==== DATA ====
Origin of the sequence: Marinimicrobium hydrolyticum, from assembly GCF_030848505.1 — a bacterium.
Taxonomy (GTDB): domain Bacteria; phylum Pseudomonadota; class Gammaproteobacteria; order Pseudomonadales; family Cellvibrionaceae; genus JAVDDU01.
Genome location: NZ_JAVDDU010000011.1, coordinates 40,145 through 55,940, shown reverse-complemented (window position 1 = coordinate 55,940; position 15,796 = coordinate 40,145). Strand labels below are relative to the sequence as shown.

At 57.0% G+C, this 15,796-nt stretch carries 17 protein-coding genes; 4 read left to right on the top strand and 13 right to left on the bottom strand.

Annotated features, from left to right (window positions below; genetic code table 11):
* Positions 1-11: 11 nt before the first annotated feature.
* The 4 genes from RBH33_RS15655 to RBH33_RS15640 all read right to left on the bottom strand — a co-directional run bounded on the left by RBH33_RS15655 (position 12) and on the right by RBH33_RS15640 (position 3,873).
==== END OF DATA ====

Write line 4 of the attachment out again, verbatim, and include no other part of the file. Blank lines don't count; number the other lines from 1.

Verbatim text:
At 57.0% G+C, this 15,796-nt stretch carries 17 protein-coding genes; 4 read left to right on the top strand and 13 right to left on the bottom strand.